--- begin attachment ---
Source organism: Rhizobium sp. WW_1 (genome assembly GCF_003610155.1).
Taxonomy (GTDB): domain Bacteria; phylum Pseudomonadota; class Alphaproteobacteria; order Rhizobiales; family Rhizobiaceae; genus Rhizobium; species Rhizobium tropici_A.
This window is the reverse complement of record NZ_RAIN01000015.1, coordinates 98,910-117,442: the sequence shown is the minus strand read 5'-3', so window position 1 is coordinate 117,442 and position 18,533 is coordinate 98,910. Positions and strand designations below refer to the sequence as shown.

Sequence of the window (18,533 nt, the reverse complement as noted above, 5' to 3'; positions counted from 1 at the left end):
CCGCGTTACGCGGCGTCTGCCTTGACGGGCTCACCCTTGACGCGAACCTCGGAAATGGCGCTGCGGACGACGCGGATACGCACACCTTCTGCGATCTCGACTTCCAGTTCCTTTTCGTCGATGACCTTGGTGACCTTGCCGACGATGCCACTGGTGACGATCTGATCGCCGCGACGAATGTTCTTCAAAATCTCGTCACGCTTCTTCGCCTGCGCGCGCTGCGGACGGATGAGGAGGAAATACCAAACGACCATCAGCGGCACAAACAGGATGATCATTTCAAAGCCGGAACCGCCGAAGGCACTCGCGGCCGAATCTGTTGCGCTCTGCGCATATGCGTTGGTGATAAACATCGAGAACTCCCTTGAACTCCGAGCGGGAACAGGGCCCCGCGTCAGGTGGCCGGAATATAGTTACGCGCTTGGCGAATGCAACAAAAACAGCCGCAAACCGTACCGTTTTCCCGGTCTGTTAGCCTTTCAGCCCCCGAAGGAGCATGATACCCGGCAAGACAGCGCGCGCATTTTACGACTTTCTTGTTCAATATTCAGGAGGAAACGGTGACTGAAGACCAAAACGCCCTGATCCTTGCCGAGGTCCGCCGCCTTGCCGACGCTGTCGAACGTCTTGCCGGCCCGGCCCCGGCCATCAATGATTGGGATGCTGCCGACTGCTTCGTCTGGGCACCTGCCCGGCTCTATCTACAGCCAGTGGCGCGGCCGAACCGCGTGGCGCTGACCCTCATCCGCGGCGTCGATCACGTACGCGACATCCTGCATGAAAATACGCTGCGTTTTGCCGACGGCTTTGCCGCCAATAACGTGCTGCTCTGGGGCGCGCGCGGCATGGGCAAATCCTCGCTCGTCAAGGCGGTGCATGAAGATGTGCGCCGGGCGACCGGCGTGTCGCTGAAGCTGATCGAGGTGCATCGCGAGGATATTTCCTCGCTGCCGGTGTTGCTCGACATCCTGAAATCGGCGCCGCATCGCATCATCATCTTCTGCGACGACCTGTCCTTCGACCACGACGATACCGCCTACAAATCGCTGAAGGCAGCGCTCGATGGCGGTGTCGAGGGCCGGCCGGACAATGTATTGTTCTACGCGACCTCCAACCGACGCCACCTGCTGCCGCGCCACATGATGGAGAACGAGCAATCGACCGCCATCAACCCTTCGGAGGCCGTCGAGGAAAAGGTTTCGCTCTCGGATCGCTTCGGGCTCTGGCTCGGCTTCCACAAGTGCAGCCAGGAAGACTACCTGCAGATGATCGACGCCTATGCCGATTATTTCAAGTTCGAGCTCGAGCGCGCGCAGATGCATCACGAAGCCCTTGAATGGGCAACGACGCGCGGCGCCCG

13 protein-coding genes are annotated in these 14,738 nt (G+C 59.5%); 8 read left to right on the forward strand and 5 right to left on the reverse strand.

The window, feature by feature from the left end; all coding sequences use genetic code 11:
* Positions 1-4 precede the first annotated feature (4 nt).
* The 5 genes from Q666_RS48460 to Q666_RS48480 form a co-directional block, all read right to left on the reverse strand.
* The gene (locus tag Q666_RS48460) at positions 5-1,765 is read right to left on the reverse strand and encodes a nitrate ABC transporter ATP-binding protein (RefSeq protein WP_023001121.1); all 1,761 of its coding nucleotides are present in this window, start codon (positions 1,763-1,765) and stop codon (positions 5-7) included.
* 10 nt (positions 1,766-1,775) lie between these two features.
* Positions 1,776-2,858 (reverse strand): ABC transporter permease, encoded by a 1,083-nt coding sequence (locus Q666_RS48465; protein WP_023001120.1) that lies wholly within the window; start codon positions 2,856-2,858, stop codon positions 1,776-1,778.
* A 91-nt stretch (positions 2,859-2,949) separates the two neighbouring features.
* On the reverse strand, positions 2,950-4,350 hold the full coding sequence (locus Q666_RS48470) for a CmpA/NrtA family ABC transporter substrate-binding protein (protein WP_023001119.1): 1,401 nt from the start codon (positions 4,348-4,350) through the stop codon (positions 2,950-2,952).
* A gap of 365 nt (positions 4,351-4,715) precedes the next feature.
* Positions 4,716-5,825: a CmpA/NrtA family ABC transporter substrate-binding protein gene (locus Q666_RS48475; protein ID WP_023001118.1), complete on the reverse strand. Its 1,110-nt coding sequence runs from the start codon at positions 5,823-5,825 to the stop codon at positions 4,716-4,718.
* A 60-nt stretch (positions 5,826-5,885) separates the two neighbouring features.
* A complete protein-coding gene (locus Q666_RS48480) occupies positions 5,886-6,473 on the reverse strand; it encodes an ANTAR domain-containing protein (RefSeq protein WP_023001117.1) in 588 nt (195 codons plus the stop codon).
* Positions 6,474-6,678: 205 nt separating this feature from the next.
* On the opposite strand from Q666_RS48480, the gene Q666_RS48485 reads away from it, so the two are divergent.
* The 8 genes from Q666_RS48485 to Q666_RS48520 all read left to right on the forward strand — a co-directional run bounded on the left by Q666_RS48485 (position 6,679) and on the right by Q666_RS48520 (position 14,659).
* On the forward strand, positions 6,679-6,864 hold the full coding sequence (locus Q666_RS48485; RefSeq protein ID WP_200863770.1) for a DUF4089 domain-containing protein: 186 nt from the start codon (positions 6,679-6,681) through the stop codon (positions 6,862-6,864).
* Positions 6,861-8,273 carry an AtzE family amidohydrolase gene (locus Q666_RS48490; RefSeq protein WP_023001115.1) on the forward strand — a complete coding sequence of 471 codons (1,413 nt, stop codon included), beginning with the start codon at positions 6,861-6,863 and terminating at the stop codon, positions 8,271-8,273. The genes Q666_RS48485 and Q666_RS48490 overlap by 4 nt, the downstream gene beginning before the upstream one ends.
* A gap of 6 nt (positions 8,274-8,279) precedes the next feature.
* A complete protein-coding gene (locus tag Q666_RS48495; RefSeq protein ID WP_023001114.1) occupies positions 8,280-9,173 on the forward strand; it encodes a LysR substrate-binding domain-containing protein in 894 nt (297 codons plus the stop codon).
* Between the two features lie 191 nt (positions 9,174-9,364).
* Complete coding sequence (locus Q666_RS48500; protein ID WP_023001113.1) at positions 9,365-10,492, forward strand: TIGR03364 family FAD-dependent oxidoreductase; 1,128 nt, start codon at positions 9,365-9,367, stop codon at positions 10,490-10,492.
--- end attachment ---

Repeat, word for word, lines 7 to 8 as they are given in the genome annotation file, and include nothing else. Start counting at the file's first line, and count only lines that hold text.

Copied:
The window, feature by feature from the left end; all coding sequences use genetic code 11:
* Positions 1-4 precede the first annotated feature (4 nt).